Elon Musk’s SpaceX Launches Astronauts on Recycled Rocket

The Crew-2 Dragon capsule was launched safely for a second time, carrying four astronauts to the ISS to begin a six-month tour of duty.

Elon Musk’s SpaceX has successfully launched an international team of astronauts into space using a recycled rocket.

The Crew-2 Dragon capsule was launched from the Kennedy Space Center in Florida atop a Falcon 9 rocket, carrying American astronauts Shane Kimbrough and Megan McArthur, French astronaut Thomas Pesquet and Japanese astronaut Akihiko Hoshide.

Lift-off occurred at 05:49 EDT (10:49 BST). The crew is expected to arrive at the International Space Station on Saturday and commence a six-month tour of duty.

In its May 2020 test run, the Crew-2 Dragon craft underwent the world’s first ever crewed orbital spaceflight by a private company. The spacecraft was also the first ever reusable human capsule launch and entry system to be sent into space, meaning it has made history for a second time today as the first system of its kind to be used in a second spaceflight.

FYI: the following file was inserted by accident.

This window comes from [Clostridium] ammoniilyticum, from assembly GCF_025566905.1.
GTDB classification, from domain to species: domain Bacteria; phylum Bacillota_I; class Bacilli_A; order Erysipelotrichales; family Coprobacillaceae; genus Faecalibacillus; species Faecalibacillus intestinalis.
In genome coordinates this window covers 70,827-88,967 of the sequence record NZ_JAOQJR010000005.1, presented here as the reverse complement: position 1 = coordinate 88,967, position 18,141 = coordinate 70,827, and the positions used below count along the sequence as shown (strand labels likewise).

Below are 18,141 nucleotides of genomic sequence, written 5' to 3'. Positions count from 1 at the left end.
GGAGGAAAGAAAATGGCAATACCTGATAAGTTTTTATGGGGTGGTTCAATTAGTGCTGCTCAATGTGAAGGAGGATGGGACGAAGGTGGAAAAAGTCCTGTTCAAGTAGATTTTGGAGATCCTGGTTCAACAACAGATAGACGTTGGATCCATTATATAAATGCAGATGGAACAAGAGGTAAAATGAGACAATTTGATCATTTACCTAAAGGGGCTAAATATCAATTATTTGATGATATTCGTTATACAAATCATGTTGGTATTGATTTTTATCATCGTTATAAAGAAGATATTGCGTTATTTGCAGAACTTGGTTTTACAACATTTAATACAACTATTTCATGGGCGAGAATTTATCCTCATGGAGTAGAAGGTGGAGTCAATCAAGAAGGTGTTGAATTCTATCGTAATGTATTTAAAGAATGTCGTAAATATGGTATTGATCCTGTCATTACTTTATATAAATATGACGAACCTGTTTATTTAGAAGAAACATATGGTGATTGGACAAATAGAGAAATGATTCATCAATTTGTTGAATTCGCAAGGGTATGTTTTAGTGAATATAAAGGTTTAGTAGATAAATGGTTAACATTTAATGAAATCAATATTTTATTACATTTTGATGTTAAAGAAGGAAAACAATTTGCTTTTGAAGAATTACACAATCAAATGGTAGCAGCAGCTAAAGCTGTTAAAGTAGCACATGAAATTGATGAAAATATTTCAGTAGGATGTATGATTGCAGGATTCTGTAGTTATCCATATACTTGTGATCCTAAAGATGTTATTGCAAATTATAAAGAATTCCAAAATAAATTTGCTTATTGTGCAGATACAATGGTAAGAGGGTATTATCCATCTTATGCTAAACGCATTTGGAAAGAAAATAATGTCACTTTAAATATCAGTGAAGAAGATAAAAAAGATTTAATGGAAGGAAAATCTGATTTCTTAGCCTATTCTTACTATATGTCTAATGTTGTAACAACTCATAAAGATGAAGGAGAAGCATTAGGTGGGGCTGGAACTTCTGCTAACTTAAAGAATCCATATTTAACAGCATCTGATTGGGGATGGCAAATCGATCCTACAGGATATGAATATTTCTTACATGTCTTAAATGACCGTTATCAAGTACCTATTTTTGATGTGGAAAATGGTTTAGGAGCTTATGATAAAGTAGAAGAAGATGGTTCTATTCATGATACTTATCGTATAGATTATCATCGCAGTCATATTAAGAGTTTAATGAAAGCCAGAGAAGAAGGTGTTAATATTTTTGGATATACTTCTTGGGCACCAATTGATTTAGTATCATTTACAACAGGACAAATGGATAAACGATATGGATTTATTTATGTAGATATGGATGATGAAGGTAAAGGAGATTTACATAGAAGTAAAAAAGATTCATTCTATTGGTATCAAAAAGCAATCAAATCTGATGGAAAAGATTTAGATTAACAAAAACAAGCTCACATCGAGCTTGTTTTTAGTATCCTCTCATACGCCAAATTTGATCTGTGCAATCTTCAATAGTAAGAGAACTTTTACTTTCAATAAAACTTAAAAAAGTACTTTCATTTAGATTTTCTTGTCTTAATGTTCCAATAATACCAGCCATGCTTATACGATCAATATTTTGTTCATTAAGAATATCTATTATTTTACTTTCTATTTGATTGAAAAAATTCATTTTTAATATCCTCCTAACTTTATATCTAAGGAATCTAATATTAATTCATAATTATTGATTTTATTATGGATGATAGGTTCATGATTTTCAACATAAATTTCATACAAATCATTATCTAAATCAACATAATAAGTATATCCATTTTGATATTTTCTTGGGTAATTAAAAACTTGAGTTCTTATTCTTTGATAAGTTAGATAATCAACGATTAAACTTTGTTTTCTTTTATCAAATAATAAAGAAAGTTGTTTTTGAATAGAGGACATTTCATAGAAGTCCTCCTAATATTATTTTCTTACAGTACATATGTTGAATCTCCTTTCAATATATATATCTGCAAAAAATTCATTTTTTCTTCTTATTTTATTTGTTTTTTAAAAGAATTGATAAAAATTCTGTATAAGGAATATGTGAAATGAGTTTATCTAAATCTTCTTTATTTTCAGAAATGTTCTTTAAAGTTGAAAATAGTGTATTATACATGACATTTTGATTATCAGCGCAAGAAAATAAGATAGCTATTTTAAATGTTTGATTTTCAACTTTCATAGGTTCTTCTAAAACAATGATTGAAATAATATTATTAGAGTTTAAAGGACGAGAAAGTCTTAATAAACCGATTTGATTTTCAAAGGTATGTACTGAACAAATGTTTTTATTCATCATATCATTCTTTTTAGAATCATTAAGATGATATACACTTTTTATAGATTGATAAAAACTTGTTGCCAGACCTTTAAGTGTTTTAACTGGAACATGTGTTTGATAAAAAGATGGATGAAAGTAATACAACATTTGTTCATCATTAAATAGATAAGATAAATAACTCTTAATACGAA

The milestone is an important one for SpaceX, being the third time the $74 billion company has spent humans into space. The successful launch follows another triumph last week as the company was awarded a contract from NASA to land a crew on the lunar surface under its Artemis programme.

The lander to be used will be based on SpaceX’s Starship craft, which is currently in the prototype development stage. The total value of the contract awarded to SpaceX was $2.89 billion, and It is expected that the Artemis programme will see the first moon landing by a female astronaut.

Also competing for the contract was Blue Origin, the aerospace venture headed by Amazon founder Jeff Bezos, as well as Alabama-based Dynetics.

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